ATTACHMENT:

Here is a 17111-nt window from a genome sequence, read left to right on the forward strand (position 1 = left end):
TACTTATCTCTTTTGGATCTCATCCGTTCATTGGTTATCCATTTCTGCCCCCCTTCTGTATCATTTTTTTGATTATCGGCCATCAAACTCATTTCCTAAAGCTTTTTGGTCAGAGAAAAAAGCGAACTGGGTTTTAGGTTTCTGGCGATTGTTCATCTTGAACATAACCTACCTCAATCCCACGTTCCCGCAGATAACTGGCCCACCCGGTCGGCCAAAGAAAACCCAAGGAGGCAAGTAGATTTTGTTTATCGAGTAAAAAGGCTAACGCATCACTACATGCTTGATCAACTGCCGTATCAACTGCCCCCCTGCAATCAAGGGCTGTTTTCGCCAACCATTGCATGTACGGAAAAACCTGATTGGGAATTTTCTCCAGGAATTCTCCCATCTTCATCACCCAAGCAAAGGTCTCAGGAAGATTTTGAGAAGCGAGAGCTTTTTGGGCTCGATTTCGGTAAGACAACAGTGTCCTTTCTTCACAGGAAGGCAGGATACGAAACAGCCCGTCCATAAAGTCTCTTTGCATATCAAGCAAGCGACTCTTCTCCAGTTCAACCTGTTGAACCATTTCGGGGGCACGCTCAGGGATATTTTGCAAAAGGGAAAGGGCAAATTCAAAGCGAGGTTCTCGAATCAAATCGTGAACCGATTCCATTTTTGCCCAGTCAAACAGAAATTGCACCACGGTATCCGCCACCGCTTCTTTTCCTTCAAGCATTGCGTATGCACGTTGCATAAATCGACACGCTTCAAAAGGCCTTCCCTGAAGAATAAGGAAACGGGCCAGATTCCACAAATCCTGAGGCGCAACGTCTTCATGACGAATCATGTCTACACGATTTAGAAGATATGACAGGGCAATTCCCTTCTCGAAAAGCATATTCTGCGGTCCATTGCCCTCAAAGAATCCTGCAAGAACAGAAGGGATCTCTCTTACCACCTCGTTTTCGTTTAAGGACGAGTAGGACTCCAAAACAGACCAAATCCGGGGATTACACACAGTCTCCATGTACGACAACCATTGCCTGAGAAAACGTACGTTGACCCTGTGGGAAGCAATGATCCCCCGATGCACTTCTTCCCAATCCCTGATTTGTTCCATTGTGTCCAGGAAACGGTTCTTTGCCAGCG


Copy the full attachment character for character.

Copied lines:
Here is a 17111-nt window from a genome sequence, read left to right on the forward strand (position 1 = left end):
TACTTATCTCTTTTGGATCTCATCCGTTCATTGGTTATCCATTTCTGCCCCCCTTCTGTATCATTTTTTTGATTATCGGCCATCAAACTCATTTCCTAAAGCTTTTTGGTCAGAGAAAAAAGCGAACTGGGTTTTAGGTTTCTGGCGATTGTTCATCTTGAACATAACCTACCTCAATCCCACGTTCCCGCAGATAACTGGCCCACCCGGTCGGCCAAAGAAAACCCAAGGAGGCAAGTAGATTTTGTTTATCGAGTAAAAAGGCTAACGCATCACTACATGCTTGATCAACTGCCGTATCAACTGCCCCCCTGCAATCAAGGGCTGTTTTCGCCAACCATTGCATGTACGGAAAAACCTGATTGGGAATTTTCTCCAGGAATTCTCCCATCTTCATCACCCAAGCAAAGGTCTCAGGAAGATTTTGAGAAGCGAGAGCTTTTTGGGCTCGATTTCGGTAAGACAACAGTGTCCTTTCTTCACAGGAAGGCAGGATACGAAACAGCCCGTCCATAAAGTCTCTTTGCATATCAAGCAAGCGACTCTTCTCCAGTTCAACCTGTTGAACCATTTCGGGGGCACGCTCAGGGATATTTTGCAAAAGGGAAAGGGCAAATTCAAAGCGAGGTTCTCGAATCAAATCGTGAACCGATTCCATTTTTGCCCAGTCAAACAGAAATTGCACCACGGTATCCGCCACCGCTTCTTTTCCTTCAAGCATTGCGTATGCACGTTGCATAAATCGACACGCTTCAAAAGGCCTTCCCTGAAGAATAAGGAAACGGGCCAGATTCCACAAATCCTGAGGCGCAACGTCTTCATGACGAATCATGTCTACACGATTTAGAAGATATGACAGGGCAATTCCCTTCTCGAAAAGCATATTCTGCGGTCCATTGCCCTCAAAGAATCCTGCAAGAACAGAAGGGATCTCTCTTACCACCTCGTTTTCGTTTAAGGACGAGTAGGACTCCAAAACAGACCAAATCCGGGGATTACACACAGTCTCCATGTACGACAACCATTGCCTGAGAAAACGTACGTTGACCCTGTGGGAAGCAATGATCCCCCGATGCACTTCTTCCCAATCCCTGATTTGTTCCATTGTGTCCAGGAAACGGTTCTTTGCCAGCG